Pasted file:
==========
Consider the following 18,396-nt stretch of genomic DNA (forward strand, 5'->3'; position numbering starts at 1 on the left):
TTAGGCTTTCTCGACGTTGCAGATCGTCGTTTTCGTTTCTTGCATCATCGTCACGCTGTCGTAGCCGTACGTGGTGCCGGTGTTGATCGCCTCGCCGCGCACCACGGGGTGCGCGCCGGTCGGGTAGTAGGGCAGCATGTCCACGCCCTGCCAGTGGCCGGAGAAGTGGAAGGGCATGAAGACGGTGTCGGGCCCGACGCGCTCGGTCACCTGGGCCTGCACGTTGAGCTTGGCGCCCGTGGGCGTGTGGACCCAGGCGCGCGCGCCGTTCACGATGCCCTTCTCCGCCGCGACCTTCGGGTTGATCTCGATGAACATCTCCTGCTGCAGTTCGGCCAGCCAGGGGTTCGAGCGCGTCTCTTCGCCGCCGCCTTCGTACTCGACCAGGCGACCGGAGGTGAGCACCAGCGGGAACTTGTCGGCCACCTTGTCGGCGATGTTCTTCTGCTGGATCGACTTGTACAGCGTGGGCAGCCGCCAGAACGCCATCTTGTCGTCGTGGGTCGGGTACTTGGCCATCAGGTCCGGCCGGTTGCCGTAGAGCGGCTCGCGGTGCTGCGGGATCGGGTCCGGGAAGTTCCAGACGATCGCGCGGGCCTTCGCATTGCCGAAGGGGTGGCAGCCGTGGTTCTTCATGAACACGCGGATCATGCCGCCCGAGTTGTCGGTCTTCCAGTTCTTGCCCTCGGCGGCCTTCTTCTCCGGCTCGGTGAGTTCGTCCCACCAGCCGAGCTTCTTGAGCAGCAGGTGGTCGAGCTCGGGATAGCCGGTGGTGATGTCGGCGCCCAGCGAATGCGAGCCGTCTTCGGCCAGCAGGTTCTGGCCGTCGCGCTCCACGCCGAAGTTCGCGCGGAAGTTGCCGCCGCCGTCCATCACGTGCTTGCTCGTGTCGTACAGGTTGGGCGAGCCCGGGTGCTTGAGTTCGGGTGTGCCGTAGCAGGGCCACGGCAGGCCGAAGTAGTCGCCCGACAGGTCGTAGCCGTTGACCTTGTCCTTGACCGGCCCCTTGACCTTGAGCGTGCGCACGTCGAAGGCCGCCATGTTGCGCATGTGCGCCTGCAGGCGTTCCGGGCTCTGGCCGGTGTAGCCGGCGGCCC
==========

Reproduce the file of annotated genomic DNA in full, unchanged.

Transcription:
Consider the following 18,396-nt stretch of genomic DNA (forward strand, 5'->3'; position numbering starts at 1 on the left):
TTAGGCTTTCTCGACGTTGCAGATCGTCGTTTTCGTTTCTTGCATCATCGTCACGCTGTCGTAGCCGTACGTGGTGCCGGTGTTGATCGCCTCGCCGCGCACCACGGGGTGCGCGCCGGTCGGGTAGTAGGGCAGCATGTCCACGCCCTGCCAGTGGCCGGAGAAGTGGAAGGGCATGAAGACGGTGTCGGGCCCGACGCGCTCGGTCACCTGGGCCTGCACGTTGAGCTTGGCGCCCGTGGGCGTGTGGACCCAGGCGCGCGCGCCGTTCACGATGCCCTTCTCCGCCGCGACCTTCGGGTTGATCTCGATGAACATCTCCTGCTGCAGTTCGGCCAGCCAGGGGTTCGAGCGCGTCTCTTCGCCGCCGCCTTCGTACTCGACCAGGCGACCGGAGGTGAGCACCAGCGGGAACTTGTCGGCCACCTTGTCGGCGATGTTCTTCTGCTGGATCGACTTGTACAGCGTGGGCAGCCGCCAGAACGCCATCTTGTCGTCGTGGGTCGGGTACTTGGCCATCAGGTCCGGCCGGTTGCCGTAGAGCGGCTCGCGGTGCTGCGGGATCGGGTCCGGGAAGTTCCAGACGATCGCGCGGGCCTTCGCATTGCCGAAGGGGTGGCAGCCGTGGTTCTTCATGAACACGCGGATCATGCCGCCCGAGTTGTCGGTCTTCCAGTTCTTGCCCTCGGCGGCCTTCTTCTCCGGCTCGGTGAGTTCGTCCCACCAGCCGAGCTTCTTGAGCAGCAGGTGGTCGAGCTCGGGATAGCCGGTGGTGATGTCGGCGCCCAGCGAATGCGAGCCGTCTTCGGCCAGCAGGTTCTGGCCGTCGCGCTCCACGCCGAAGTTCGCGCGGAAGTTGCCGCCGCCGTCCATCACGTGCTTGCTCGTGTCGTACAGGTTGGGCGAGCCCGGGTGCTTGAGTTCGGGTGTGCCGTAGCAGGGCCACGGCAGGCCGAAGTAGTCGCCCGACAGGTCGTAGCCGTTGACCTTGTCCTTGACCGGCCCCTTGACCTTGAGCGTGCGCACGTCGAAGGCCGCCATGTTGCGCATGTGCGCCTGCAGGCGTTCCGGGCTCTGGCCGGTGTAGCCGGCGGCCC